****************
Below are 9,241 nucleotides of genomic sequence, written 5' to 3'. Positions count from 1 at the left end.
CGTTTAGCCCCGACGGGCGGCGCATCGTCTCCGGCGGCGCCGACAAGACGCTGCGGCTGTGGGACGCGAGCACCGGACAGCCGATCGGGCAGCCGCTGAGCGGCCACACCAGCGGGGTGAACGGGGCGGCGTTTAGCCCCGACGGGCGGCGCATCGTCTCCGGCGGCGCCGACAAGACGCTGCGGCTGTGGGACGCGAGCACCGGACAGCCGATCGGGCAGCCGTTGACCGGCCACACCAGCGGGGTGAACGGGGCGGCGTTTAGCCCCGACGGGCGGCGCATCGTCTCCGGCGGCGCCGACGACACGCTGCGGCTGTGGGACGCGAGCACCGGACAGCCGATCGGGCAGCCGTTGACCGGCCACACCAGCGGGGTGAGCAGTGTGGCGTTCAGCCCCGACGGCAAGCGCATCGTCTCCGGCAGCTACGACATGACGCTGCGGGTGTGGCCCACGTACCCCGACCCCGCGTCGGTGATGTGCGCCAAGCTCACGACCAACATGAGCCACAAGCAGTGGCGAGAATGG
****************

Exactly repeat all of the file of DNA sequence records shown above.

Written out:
Below are 9,241 nucleotides of genomic sequence, written 5' to 3'. Positions count from 1 at the left end.
CGTTTAGCCCCGACGGGCGGCGCATCGTCTCCGGCGGCGCCGACAAGACGCTGCGGCTGTGGGACGCGAGCACCGGACAGCCGATCGGGCAGCCGCTGAGCGGCCACACCAGCGGGGTGAACGGGGCGGCGTTTAGCCCCGACGGGCGGCGCATCGTCTCCGGCGGCGCCGACAAGACGCTGCGGCTGTGGGACGCGAGCACCGGACAGCCGATCGGGCAGCCGTTGACCGGCCACACCAGCGGGGTGAACGGGGCGGCGTTTAGCCCCGACGGGCGGCGCATCGTCTCCGGCGGCGCCGACGACACGCTGCGGCTGTGGGACGCGAGCACCGGACAGCCGATCGGGCAGCCGTTGACCGGCCACACCAGCGGGGTGAGCAGTGTGGCGTTCAGCCCCGACGGCAAGCGCATCGTCTCCGGCAGCTACGACATGACGCTGCGGGTGTGGCCCACGTACCCCGACCCCGCGTCGGTGATGTGCGCCAAGCTCACGACCAACATGAGCCACAAGCAGTGGCGAGAATGG